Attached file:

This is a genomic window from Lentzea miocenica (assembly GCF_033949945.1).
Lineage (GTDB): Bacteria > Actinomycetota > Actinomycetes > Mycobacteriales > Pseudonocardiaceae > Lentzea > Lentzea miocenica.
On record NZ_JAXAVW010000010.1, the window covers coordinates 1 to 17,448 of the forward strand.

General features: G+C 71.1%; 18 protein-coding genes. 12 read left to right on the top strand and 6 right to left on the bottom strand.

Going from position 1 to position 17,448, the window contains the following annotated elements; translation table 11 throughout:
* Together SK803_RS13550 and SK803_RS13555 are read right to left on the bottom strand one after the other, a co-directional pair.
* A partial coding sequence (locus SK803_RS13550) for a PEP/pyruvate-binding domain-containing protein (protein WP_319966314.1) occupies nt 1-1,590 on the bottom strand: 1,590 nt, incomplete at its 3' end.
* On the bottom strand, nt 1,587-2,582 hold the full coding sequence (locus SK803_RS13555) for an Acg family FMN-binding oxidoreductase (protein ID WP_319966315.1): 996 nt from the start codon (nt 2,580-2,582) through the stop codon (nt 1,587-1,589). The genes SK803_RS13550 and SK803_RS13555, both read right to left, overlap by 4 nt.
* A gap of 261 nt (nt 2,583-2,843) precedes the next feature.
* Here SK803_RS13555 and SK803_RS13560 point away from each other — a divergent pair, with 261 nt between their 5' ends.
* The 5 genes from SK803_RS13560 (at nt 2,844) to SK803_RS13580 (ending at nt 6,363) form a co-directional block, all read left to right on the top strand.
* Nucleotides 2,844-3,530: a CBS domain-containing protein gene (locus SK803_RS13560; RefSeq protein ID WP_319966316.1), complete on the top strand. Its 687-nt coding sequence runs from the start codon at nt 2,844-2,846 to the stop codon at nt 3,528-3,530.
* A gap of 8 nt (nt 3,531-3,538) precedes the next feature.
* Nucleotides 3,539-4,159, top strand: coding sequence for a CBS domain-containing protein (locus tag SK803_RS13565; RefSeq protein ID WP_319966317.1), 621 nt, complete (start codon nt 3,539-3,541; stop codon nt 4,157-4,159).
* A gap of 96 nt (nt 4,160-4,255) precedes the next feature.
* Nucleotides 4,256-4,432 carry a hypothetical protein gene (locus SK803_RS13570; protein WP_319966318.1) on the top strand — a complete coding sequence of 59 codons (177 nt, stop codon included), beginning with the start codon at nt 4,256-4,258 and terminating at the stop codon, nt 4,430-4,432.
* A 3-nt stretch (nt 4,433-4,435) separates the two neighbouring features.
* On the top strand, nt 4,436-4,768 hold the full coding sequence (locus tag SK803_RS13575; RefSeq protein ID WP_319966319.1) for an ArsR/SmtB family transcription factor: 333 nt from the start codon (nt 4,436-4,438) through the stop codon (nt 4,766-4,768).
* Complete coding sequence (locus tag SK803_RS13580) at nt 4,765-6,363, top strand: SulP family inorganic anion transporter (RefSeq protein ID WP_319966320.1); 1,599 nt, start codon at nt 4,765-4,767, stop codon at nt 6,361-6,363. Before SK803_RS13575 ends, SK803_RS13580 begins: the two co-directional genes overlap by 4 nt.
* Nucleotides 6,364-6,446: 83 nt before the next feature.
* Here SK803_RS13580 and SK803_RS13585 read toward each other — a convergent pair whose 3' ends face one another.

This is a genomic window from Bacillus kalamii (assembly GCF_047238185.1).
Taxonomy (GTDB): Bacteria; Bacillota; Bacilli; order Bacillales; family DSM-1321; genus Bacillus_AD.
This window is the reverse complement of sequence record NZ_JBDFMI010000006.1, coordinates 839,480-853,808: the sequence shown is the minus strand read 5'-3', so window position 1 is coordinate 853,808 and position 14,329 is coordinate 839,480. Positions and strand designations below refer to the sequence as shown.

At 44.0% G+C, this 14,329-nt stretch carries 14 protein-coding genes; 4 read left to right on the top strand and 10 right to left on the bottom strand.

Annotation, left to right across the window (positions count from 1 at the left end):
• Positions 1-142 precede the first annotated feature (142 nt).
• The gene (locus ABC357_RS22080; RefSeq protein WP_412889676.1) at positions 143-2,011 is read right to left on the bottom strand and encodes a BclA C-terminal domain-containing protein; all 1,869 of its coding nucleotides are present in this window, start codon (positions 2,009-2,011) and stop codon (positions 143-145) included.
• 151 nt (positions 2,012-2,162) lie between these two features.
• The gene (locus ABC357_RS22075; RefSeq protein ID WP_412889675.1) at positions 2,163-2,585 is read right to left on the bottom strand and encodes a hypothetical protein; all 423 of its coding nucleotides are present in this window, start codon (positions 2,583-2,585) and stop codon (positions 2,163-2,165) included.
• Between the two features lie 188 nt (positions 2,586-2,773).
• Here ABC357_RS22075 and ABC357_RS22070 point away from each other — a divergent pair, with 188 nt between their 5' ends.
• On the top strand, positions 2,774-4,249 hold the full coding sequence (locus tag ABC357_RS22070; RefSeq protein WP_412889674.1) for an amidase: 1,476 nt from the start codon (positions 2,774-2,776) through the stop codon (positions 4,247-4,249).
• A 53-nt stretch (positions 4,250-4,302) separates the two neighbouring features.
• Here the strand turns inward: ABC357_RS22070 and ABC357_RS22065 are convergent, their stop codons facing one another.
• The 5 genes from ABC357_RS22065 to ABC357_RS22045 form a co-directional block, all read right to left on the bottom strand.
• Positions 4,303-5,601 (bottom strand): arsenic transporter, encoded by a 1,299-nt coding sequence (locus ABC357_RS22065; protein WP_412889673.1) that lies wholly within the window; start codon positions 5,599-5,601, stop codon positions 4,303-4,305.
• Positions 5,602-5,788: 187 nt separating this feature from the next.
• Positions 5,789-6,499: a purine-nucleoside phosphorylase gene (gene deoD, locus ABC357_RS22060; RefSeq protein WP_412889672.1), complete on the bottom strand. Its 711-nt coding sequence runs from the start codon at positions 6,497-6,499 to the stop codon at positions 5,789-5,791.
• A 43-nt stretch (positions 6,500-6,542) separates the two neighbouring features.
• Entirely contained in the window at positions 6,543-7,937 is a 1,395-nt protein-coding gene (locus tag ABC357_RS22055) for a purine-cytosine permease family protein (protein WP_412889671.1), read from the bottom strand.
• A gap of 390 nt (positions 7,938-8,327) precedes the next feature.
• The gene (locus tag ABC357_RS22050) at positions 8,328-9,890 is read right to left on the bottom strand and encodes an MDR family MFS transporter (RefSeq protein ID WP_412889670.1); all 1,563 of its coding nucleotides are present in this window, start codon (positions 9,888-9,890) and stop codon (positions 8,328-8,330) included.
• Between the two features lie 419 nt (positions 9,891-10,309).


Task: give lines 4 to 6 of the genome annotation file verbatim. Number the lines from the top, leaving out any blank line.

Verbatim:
General features: G+C 71.1%; 18 protein-coding genes. 12 read left to right on the top strand and 6 right to left on the bottom strand.

Going from position 1 to position 17,448, the window contains the following annotated elements; translation table 11 throughout:
* Together SK803_RS13550 and SK803_RS13555 are read right to left on the bottom strand one after the other, a co-directional pair.